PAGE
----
Extra effect of shop union deal with Coles and Woolworths

Reports that the Shop, Distributive & Allied Employees Association (SDA) pays major supermarkets such as Coles and Woolworths up to $5 million a year in commissions that help maintain its large membership were not a surprise for independent retailer association Master Grocers Australia/Liquor Retailers Australia.

The ALP’s largest union affiliate, the SDA, was investigated by Fairfax Media over its political, industrial and social clout and its close relationship with employers.

The SDA, Australia’s biggest private-sector union, makes payments to retailers as ‘commission’ for the employers deducting union fees from members’ pay packets.

The SDA union’s power is based on numbers in the union movement, the ALP and through 10 to 12 federal MPs within its orbit of influence, Fairfax said.

The union’s 200,000-plus membership includes supermarket, department store, fast-food staff, and warehouse workers.

CEO of the Master Grocers Australia/Liquor Retailers Australia Jos De Bruin said that Coles and Woolworths facilitate a system to collect retail worker’s union member’s fees on behalf of the SDA that operates under an almost compulsory system.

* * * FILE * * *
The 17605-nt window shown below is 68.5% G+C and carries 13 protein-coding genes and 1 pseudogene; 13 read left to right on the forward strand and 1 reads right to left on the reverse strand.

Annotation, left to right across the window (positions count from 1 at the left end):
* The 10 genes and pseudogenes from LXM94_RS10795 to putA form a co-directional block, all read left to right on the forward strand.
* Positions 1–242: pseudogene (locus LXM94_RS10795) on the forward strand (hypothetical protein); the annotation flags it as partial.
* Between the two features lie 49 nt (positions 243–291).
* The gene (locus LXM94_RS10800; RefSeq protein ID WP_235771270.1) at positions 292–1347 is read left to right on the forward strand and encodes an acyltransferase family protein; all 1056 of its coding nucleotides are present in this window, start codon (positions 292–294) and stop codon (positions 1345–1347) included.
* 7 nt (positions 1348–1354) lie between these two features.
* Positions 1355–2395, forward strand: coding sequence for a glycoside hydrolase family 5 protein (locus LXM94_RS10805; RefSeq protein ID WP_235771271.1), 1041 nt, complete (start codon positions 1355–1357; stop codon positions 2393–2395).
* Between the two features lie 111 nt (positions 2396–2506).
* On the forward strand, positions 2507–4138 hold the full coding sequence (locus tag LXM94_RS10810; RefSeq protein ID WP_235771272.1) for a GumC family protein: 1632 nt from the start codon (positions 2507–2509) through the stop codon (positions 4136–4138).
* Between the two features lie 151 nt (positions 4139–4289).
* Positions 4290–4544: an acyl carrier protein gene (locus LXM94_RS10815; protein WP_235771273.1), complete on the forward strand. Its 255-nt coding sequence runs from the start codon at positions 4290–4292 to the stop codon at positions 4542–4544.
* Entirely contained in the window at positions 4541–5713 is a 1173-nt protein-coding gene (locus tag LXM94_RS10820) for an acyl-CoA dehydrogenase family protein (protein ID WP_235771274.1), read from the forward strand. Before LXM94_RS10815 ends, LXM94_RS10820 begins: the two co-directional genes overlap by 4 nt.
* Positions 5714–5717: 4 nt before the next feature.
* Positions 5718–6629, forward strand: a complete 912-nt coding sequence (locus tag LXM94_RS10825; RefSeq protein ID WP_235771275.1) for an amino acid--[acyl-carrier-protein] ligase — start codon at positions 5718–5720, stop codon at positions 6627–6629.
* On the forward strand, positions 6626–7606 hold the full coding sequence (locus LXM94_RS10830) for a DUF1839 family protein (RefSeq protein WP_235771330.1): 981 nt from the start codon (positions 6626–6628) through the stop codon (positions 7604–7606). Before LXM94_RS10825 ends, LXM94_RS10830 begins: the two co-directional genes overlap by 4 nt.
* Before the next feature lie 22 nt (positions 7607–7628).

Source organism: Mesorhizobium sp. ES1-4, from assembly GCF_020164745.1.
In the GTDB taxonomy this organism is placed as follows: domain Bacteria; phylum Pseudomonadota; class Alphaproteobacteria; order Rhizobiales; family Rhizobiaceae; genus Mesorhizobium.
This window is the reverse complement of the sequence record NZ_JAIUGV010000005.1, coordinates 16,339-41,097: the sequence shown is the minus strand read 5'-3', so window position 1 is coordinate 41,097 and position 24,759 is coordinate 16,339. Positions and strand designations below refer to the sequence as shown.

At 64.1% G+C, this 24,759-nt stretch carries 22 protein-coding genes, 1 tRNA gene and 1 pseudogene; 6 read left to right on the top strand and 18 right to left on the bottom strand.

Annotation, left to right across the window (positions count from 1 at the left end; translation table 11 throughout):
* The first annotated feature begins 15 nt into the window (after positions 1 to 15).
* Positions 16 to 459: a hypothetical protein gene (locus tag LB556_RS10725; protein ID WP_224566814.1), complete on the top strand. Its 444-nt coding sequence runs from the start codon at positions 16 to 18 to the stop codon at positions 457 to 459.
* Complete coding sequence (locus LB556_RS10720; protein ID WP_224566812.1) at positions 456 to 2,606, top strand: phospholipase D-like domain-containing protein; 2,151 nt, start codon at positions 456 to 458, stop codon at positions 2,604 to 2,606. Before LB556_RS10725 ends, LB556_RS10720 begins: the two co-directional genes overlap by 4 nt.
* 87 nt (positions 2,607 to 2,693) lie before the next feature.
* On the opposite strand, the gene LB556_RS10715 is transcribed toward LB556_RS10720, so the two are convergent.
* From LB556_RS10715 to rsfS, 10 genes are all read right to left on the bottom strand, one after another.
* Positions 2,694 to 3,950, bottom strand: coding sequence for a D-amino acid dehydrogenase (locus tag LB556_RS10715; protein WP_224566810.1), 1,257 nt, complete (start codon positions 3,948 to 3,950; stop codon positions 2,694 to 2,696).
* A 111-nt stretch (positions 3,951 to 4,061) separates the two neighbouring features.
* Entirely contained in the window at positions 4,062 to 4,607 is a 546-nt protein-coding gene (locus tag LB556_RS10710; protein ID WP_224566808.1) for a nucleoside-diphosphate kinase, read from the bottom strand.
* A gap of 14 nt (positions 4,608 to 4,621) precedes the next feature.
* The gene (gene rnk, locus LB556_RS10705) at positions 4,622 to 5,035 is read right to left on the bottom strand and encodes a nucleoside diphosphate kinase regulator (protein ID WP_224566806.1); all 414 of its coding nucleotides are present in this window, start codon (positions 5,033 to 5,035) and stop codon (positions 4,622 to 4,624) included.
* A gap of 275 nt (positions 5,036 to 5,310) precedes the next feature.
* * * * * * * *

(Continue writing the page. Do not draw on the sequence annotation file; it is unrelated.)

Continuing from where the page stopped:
?oles and Woolworths appear to pander to the SDA; they are two large conglomerates that pay for the SDA’s existence who won’t take no for an answer when it comes to large supermarket developments,?he said.

Mr de Bruin said that one of the worst examples of too much development by the two supermarket majors is in Bundaberg in Queensland, where independent retailers are being driven out of existence.

Late last year, Bundaberg Regional Council approved two new shopping complexes that will contain supermarkets such as Aldi and Coles, and a Masters (Woolworths) hardware store that will give the regional city at least nine supermarket-backed shopping centres.

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